The mystery of life is not a problem to be solved, it is a reality to be experienced.Aart van der Leeuw
Since the earliest times religion and philosophy have wrestled with what has often been called The Great Mystery of Life.
This great mystery has been expressed in different ways by different cultures. It has been referred to as the relationship between:
However expressed, the great mystery is the fundamental unknown for all of humanity.
The great mystery reflects a belief that reality is somehow divided into two realms. One realm is the familiar world around us. It is the known. It is the world of matter and form. This is the “reality” that we know.
The second realm is opposite to the known world. If the known world has matter and form, then the unknown world is formless and invisible. This second realm is more mysterious. This second world contains things unseen but often felt or intuited.
This is the familiar world of matter and form. We move around inside this world. We understand the basic principles of this world and the laws that govern what happens here.
We find an area within this world and we make it our own. This is our land. This is our water. This is the place of our people. This is our home. This is a world that our ancestors have taught us about. This place has meaning for us. We learn stories about important events and special places that make this realm all the more personal to us. We learn legends, traditions, history, myths all of which give us a familiarity with our part of this world. This is our place. It gives our life meaning and purpose to be connected to this place.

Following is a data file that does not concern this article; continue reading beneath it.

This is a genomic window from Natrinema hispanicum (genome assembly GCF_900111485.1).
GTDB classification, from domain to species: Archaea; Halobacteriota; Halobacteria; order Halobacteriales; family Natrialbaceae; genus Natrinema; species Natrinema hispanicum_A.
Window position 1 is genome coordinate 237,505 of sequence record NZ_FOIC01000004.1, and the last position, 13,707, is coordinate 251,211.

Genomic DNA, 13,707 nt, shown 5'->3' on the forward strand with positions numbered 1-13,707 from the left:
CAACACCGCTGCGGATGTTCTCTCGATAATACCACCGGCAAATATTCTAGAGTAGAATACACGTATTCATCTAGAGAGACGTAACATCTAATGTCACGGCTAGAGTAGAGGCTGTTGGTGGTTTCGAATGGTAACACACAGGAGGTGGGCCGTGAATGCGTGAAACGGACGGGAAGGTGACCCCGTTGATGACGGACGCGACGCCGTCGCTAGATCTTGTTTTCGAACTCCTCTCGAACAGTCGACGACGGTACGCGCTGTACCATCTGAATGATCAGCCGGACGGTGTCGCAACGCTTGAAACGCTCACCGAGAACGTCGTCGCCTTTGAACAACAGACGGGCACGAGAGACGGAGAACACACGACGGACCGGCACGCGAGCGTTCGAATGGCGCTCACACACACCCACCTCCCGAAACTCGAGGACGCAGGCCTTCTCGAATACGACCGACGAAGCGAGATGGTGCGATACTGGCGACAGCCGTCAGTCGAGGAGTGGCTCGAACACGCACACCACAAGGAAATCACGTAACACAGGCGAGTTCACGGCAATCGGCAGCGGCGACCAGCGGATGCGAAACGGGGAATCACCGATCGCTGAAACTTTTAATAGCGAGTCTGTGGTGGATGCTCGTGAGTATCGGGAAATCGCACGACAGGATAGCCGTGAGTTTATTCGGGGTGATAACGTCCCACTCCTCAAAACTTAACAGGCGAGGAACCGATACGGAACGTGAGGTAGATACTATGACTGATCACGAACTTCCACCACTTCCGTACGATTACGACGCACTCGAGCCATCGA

This is the “reality” that we know.
The realm of mystery
The second realm is opposite to the known world.
If the known world is visible, the unknown world is invisible. If the known world is familiar and personal to us, the unknown world is distant and strange. If the known world offers properties and conditions we understand, the unknown world presents us with challenges and mysteries that we do not understand.
If the known world has matter and form, then the unknown world is formless and invisible. It contains things unseen but often felt or intuited.
This unknown world is a mystery. This mystery is alluring; it beckons us to approach. We are invited to get to know it better.
But how do we approach an unknown world?
A Mystery Within A Mystery: How Do We Know About This Unseen Realm?
How do we know about this unseen realm? After all, we cannot see it, hear it, touch it or taste it. Still, somehow, we seem to know that it is there. This is part of the mystery.
We feel a kind of certainty within us that there is more to life than what we experience through our 5 senses. We seem to know, and yet at the same time we do not know how it is that we know.
We seem to be already participating in this unseen world in some unknown way. And yet we have no idea what that experience is about. It is as if there is a part of us that is in contact with this realm and yet it does not understand the nature of this realm. But we are not in touch with that part of ourself that understands this.
We seem to somehow know about the unseen realm and yet at the same time we are ignorant of it. The Great Mystery reveals this dichotomy within us.
The Great Mystery is the attempt to understand the role of the invisible in our daily lives.
Where is this second realm located?